“Carb- digesting obesity gene discovered!” screamed a recent media headline. It was in fact referring to a major breakthrough into the cause of obesity discovered here at the Department of Twin Research together with collaborators at Imperial College and Lille in France. Together, we found that obesity is related to the number of copies that people have of a gene coding for a carb-digesting enzyme called amylase. The findings, published in Nature Genetics , show for the first time that how well we digest carbs varies widely between us due to our genes and suggests that personalised dietary advice based on an individual’s genetic blueprint may be the way forward in the fight against obesity.
Professor Spector invited three pairs of twin volunteers who took part in the study to the department for a chat so that he could find out what they thought of these results. The twins were all fraternal (non identical), sharing 50% of their genes but sharing the same upbringing and home environment for their first 18 years. They were particularly interested in our results as each pair had a weight difference of at least 2 stone between them. Please read on to read Professor Spector’s account of their visit to the Department….
Frances and Linda, Michelle and Georgette, Margaret and Nora all jumped at the chance to talk to me about what the findings meant to them, not only as twins, but as research volunteers as well. They come from different backgrounds and parts of the UK – but their stories are quite similar. Their weight differences were mostly present from infancy – with one describing themselves as the ’tubby twin’, and the other the ‘skinny twin’. None of them could think of a reason why they had different weights from infancy. They all agreed that as kids their Mums’ had given them the exact same foods and portions – and one twin had just put on the pounds and the other hadn’t. None of them had any major illnesses, food allergies, preferences or medications to explain this.
The weight gaining twins all reported immense frustration that their twin could eat the same without any effects on their weight. In Linda’s words “I just had to look at food to put on weight”. Surprisingly, this difference in adult weight could have been even greater still, as the heavier twin tended to exercise more than the lighter twin, in order to try and lose weight.
The twins were all fascinated and excited by the findings of this research and agreed that it gave them another perspective from which to look at their weight differences. They did not reject the effects their diet and environment had on their weight completely, but they all agreed that a genetic difference such as our latest discovery could go a long way to explain their weight differences. The twins remarked that what their children and husbands ate affected their weight in terms of having fussy or big eaters or vegetarians in the family.
The twins were asked whether they would take a genetic test, if it became available on the NHS, to find out whether they were predisposed to putting on weight. All of them agreed that it would be generally useful, although Margaret wasn’t so sure. Frances thought that the twins with the smaller copy numbers (with greater risk of putting on weight) could feel “fed up and frustrated” by this genetic lottery. She thought the individual could use it as an excuse not to make any effort to lose weight and blame it on their genes. Michelle disagreed, “knowledge is always worthwhile” to which her sister Georgette added that “genes can be a reason but not an excuse”. The group agreed that the genetic information could have the positive effect of helping them to focus on adopting a healthier diet and therefore achieve a bigger weight loss. Michelle and Georgette explained how, in their case, the twin that had less of a weight problem when young ended up gaining more weight than her sister as she never felt the need to control her food intake. They thought that this suggests that these genetic tests should only be given to individuals with a weight problem; otherwise a negative test could provide a false feeling of security. Michelle and Georgette’s story was a nice illustration of how we do not need to be slaves to our genes but we can, by our actions, reverse the natural tendencies of our bodies.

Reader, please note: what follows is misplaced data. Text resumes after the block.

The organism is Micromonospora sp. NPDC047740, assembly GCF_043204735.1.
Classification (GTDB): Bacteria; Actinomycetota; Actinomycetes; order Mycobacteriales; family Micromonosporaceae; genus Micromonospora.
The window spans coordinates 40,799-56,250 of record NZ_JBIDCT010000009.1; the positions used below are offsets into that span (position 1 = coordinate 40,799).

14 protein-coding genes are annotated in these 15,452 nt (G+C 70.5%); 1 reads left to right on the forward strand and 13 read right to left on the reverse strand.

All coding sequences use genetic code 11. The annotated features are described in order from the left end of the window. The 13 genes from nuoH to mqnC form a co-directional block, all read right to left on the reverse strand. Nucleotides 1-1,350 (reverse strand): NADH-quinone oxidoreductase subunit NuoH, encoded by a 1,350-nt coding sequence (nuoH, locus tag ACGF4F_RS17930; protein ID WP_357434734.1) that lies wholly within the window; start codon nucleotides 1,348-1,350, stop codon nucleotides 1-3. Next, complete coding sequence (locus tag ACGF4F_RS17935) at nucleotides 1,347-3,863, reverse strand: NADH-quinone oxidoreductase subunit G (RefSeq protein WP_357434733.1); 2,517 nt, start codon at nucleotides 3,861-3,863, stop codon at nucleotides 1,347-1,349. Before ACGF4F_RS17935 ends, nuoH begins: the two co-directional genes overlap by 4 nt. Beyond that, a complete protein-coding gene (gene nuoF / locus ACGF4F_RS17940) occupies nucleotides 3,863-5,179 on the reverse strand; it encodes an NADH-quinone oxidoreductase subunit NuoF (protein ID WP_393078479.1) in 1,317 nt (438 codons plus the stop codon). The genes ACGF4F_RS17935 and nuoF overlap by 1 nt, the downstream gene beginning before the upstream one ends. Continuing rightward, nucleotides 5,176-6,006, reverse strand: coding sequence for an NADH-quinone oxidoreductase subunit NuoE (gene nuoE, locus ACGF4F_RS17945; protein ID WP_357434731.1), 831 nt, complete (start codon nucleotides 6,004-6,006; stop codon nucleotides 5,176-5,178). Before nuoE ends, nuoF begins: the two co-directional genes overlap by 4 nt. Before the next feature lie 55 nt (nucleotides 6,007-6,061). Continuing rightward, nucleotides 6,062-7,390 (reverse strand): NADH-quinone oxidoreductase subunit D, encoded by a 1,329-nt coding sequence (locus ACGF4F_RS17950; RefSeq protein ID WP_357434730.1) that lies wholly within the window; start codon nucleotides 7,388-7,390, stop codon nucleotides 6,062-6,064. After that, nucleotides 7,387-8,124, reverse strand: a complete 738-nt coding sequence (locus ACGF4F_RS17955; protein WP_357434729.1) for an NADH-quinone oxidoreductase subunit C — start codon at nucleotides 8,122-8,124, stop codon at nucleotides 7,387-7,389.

It was generally thought by both the twins and the researchers that personalised genetic testing for weight could be very helpful if it was clinically shown that avoiding or reducing particular food types helped to improve metabolism and weight.
Current research also shows that our gut bacteria can affect our tendency to gain weight and I explained how I thought it may be influenced by this ’carb-digesting gene’. I posed some delicate questions about whether they would be prepared to receive a faecal transplant from their healthier twin, if it was found that it could improve their metabolism through receiving a ‘healthier population of bacteria’. Two out of three pairs said they would consider it, and the third said only if she had some more major health problems.
As we wrapped up – I offered everyone some biscuits or fruit before they left. I was the only one to have a biscuit and a couple took the bananas – which I (annoyingly) explained was a genetically modified sterile fruit with more sugar in them than the biscuits!
It seems everyone these days is interested in what we should eat. Hopefully using our ever-useful TwinsUK registry, we can find more gene variants that determine how we metabolise a whole variety of foods that determine our individual weights. Who knows, the next gene we discover could determine whether we can stay slim while eating six bananas daily and a carb only diet!……
CLICK HERE for a press release by King’s College London